First, though: if you need someone to talk to about your feelings after this election, and don’t have a safe space to go to, I am here for you.  I know many people have very fractured relationships right now – I have heard stories from friends that have had their spouses/children cut them out of their lives because of who they voted for, so I am offering my ears and eyes to you as a place where you will be welcome to tell me how you are feeling.   I cannot promise I will offer solutions that are perfect or that you will like, but I can at my core listen,  You may email me at librariankate7578 at gmail dot com.  Or, if you are not comfortable discussing over email, drop me a line and I will send you my phone number.   If you are going to LITA Forum this week in Fort Worth, I will be attending and happy to talk with you in person (though I may make you look at my poster first. 🙂  Know that you can move with working through your thoughts and feelings about what has happened at your own pace, and you do not have to justify that to anyone.

I have two thoughts that have come to mind as I have been watching and reflecting on news from the past week:  

  1. The library, and librarian, as a safe, welcome space (and person) for all people.  I joke that the reason I came into this field was because it was like the motto of the Hard Rock Cafe –
    “Love All, Serve All.”  And it’s true!  It’s incredibly radical that we are such a welcoming space, and I firmly believe this news, as shocking as it has been, gives us an opportunity to remind our circles that libraries and librarians are places and people where they are welcome, they are loved, they are valued.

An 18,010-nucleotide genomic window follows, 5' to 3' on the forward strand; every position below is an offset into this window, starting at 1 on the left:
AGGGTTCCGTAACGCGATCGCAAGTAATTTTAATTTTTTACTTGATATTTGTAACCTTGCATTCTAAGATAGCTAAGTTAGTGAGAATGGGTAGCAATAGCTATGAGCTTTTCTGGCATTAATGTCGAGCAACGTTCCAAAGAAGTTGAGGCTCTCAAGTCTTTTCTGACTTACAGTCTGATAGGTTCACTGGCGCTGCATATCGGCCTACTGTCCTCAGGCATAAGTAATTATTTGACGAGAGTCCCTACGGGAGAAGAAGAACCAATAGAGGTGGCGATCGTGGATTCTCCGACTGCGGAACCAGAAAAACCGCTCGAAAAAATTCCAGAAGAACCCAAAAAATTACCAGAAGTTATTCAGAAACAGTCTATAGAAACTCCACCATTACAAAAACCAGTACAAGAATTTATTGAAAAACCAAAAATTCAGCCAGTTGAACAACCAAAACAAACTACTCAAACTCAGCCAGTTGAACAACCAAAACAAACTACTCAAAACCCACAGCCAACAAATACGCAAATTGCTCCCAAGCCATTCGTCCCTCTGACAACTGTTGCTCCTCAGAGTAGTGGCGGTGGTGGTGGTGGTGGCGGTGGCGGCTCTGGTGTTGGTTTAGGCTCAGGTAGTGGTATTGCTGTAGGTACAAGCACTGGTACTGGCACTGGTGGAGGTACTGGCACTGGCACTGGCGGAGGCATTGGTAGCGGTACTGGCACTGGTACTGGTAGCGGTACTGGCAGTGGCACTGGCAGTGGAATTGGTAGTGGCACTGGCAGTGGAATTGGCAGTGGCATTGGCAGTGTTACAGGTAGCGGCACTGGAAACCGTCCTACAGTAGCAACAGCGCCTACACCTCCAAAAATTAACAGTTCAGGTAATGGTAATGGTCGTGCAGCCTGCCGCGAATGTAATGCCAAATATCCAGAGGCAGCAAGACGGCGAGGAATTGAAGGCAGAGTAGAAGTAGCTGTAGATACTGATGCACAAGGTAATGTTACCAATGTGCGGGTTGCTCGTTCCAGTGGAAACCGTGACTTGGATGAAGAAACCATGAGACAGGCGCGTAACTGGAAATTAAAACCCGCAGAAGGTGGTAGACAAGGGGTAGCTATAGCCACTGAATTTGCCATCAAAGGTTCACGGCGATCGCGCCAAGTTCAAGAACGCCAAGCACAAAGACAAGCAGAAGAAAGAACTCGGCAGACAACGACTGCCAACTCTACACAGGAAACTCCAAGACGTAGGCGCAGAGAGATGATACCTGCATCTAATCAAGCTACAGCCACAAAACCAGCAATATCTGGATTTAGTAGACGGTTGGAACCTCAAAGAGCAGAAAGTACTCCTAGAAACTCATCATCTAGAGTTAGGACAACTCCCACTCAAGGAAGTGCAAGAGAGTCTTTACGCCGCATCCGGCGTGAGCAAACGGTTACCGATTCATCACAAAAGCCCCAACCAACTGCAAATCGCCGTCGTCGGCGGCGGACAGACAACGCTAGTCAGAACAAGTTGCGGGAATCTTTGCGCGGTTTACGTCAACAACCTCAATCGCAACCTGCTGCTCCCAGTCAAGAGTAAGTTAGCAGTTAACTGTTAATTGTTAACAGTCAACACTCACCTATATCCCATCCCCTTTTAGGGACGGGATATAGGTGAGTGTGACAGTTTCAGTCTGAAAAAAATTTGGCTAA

2. The role of the library and librarian as a place for information and critical evaluation of that information. The nature of our media rich society has played an unprecedented role in this election.  Every candidate runs on soundbytes, but the impact the soundbyte had this time around  cannot be ignored.  As librarians, we have a role in ensuring that our patrons, communities, families, friends, and loved ones know how to critically view their media.   I am reminded of a conversation with a college acquaintance about this election that was a case of him “shouting” soundbytes at me and me returning facts.   When he graciously apologized, he said: Perhaps Conservative talk radio has infected me.   In my mind I was shouting “Yes! You’re right!” He was seeing his world through one lens, and missing out on a lot.  This is the role that the library can play – not only to provide information, but to provide the tools to evaluate that information.   When anywhere from 45% to 66% of the population gets their news from Facebook, that’s a problem.  We have a place to solve that problem.  

For those wondering why ALA has not said anything as a larger group about these events, I have heard that you can expect a statement from ALA in conjunction with the ALA Washington Office, either later today (11/14/16) or tomorrow (11/15/16).